Want more news? Check out our full coverage.

The Mini Crossword: Here is today’s puzzle.


See the $400 million production studio that Robert De Niro is planning to build in Astoria, Queens. [Astoria Post]

A “5-star” drug rehabilitation facility may open on “Billionaires’ Row” in Manhattan. [Bloomberg]

Students, rejoice! The city’s public schools will be closed on Dec. 23, which had been scheduled as a regular school day. [PIX11]


The exhibit “Henry Chalfant: Arts vs. Transit, 1977-1987” opens at the Bronx Museum of the Arts. 6:30 p.m. [Free]

As part of the Cooper Union x Climate Week series, join the talk “Because It’s 68 Degrees in December: A Conversation With Fia Backström and Gabriela Salazar” at 41 Cooper Square in Manhattan. 7 p.m. [Free with R.S.V.P.]

The authors Maaza Mengiste and Marlon James talk about Ms. Mengiste’s book “The Shadow King” at the New York Public Library’s main branch in Manhattan. 6:30 p.m. [Free with R.S.V.P.]

— Melissa Guerrero

Events are subject to change, so double-check before heading out. For more events, see the going-out guides from The Times’s culture pages.


The Times’s Anne Barnard reports:

Every year, a handful of people are selected to become New York police officers and firefighters. On Tuesday, a record number of children of slain rescuers joined the Fire Department.

Of the class of 301 trainees graduating as probationary firefighters, 21 are children of men who died in the line of duty. Their ranks include 12 sons and one daughter of firefighters killed on Sept. 11.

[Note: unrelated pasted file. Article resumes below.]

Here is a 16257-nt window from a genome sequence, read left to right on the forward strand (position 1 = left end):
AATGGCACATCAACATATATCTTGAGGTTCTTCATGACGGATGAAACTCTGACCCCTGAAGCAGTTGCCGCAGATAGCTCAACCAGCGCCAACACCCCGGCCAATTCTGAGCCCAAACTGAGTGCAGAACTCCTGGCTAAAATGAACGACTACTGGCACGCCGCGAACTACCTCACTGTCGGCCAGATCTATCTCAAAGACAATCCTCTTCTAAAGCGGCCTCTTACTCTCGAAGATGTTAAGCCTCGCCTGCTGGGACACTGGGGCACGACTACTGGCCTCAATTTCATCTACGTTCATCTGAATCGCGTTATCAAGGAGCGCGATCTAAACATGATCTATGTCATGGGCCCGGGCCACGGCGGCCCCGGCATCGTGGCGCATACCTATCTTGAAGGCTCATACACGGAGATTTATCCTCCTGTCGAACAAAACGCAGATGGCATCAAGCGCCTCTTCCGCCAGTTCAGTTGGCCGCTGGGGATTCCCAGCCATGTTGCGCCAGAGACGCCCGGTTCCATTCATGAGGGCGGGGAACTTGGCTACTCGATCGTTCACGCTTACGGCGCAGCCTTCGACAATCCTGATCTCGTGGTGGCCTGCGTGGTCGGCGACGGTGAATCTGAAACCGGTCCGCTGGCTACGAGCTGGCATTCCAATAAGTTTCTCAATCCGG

It also includes six sons of firefighters or police officers who died of diseases linked to their time working at ground zero; and the sons of a firefighter and a police officer who died on the job.

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Among them are the siblings Rebecca and Marc Asaro, who have two older brothers in the Fire Department.

The siblings recalled their father, Carl F. Asaro of Battalion 9 in Manhattan. He was a devoted Grateful Dead fan who took them on fishing trips with a seemingly endless number of unofficial Fire Department godfathers and uncles.

“It doesn’t feel real,” Ms. Asaro said. “My dad sat in this classroom. And my brothers. It brings us all a little closer to our father.”

It’s Wednesday — you’re halfway there.


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Dear Diary:

A sip oceanic, spiked with sour,
salt-skied and sand-grazed, as shivery green
goes the breeze, the seltzery waves
a baby pats, serious in underpants,
rain arriving first as fragrance,
then as clouds converging like gulls, peach-
suited mother wading in,
crabs burying their heads, going, going
goes the ace in the spoke of a bike
on the boardwalk, faster tandem
of a dachshund and mistress teetering
home, unison scream from the Cyclone,
arcades of fish a-swim in the fizz,
screen dark, as lightning projects its matinee
of days-gone-by over the Atlantic.

— Paula Bohince